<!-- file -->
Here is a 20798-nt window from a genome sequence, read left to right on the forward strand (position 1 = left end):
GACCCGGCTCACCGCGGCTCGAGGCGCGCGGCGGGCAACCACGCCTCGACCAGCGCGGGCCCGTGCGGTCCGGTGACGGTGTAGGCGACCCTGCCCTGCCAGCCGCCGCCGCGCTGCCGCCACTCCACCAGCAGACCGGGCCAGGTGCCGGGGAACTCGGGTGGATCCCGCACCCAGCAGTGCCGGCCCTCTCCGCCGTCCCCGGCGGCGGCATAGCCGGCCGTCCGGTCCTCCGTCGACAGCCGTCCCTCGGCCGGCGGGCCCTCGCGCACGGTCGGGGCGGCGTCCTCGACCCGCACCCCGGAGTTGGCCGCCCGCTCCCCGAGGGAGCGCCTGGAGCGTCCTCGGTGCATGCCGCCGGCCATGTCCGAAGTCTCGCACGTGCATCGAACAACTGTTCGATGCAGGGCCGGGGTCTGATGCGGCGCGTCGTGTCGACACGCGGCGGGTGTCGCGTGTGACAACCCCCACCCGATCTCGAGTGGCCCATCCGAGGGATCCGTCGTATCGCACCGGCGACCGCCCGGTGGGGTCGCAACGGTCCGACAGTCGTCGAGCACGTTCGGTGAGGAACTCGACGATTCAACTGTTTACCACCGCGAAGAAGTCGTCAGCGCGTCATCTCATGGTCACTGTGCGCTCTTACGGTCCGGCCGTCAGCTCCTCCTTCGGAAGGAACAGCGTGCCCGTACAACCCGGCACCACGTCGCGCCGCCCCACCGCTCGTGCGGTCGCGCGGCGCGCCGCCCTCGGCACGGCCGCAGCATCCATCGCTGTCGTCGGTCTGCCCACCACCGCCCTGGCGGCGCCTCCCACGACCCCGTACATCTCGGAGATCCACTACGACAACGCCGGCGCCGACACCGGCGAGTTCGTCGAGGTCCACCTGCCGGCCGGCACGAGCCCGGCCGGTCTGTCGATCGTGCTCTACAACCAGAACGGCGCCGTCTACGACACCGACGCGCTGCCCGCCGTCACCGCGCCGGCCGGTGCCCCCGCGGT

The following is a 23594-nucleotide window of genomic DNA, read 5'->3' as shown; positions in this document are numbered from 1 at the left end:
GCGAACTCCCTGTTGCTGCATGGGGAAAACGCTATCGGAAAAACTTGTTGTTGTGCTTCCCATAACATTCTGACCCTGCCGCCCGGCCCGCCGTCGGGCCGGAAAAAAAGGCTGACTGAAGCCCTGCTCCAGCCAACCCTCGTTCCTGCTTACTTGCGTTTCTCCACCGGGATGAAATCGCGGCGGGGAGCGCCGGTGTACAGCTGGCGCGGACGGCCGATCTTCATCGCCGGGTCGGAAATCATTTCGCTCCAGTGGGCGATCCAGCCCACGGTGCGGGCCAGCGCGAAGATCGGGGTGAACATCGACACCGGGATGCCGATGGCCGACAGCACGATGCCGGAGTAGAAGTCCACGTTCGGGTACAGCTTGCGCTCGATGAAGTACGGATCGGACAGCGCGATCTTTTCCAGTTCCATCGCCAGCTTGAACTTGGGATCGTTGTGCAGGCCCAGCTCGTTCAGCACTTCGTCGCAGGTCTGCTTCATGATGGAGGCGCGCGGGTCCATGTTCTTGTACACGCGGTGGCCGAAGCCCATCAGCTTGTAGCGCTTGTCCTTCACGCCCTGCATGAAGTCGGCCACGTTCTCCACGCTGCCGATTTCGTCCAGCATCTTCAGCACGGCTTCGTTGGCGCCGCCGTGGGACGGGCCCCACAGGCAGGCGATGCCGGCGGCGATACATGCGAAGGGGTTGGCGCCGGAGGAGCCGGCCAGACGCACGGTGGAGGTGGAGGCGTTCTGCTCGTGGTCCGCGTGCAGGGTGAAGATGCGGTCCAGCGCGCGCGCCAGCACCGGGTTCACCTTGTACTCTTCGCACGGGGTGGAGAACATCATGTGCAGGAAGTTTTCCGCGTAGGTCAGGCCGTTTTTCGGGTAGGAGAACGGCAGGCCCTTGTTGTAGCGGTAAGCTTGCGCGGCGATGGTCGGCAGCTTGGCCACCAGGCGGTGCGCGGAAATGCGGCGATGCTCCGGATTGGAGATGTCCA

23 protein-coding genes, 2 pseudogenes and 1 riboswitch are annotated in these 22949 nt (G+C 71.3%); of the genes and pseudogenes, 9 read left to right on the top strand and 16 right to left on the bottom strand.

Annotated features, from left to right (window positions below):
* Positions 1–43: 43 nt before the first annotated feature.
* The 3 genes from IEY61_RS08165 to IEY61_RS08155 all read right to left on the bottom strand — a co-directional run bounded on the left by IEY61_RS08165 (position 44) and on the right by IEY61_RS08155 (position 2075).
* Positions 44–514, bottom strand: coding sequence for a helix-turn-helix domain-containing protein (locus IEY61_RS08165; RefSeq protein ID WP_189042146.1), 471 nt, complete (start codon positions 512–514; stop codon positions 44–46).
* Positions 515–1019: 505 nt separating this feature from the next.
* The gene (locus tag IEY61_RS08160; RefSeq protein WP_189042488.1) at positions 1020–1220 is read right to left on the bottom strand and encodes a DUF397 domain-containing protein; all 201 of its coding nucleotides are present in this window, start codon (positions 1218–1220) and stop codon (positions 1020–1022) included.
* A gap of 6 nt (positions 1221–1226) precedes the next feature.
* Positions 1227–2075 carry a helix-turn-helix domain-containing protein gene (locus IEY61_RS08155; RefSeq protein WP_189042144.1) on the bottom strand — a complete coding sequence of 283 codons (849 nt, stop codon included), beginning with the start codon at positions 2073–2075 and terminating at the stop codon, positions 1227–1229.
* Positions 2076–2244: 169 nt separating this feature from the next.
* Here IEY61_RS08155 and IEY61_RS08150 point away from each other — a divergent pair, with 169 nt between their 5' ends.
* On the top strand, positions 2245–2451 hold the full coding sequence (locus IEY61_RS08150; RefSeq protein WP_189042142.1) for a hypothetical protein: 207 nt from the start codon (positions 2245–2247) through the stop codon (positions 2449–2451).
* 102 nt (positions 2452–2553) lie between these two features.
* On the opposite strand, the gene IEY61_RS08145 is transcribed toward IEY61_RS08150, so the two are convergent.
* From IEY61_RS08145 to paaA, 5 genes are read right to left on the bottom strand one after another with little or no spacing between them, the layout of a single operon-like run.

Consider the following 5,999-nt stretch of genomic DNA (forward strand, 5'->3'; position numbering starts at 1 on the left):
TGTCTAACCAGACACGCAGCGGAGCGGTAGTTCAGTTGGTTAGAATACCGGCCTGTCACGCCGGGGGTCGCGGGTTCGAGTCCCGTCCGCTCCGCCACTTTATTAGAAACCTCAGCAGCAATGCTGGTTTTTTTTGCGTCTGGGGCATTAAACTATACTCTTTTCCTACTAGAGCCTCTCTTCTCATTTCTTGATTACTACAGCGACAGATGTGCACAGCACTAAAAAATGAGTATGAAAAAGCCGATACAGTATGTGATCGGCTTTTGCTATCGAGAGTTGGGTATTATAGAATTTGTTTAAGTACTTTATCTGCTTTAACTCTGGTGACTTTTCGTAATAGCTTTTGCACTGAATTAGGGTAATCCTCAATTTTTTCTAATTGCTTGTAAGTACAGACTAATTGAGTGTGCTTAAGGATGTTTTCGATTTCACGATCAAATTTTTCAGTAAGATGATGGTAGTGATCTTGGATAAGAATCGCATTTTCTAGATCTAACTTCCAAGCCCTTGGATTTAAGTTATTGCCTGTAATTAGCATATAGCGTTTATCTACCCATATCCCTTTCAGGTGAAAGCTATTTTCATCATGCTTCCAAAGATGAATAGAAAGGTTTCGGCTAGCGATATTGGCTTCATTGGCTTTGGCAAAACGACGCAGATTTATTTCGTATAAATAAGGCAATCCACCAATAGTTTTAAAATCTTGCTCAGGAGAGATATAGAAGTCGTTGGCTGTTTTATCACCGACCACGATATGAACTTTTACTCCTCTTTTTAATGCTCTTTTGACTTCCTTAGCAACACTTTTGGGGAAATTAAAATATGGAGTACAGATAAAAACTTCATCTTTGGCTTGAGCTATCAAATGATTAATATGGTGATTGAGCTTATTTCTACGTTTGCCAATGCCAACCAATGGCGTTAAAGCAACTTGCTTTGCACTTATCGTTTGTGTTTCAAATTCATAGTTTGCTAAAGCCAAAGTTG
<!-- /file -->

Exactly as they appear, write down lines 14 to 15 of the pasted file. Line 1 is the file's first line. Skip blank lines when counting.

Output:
* Positions 2076–2244: 169 nt separating this feature from the next.
* Here IEY61_RS08155 and IEY61_RS08150 point away from each other — a divergent pair, with 169 nt between their 5' ends.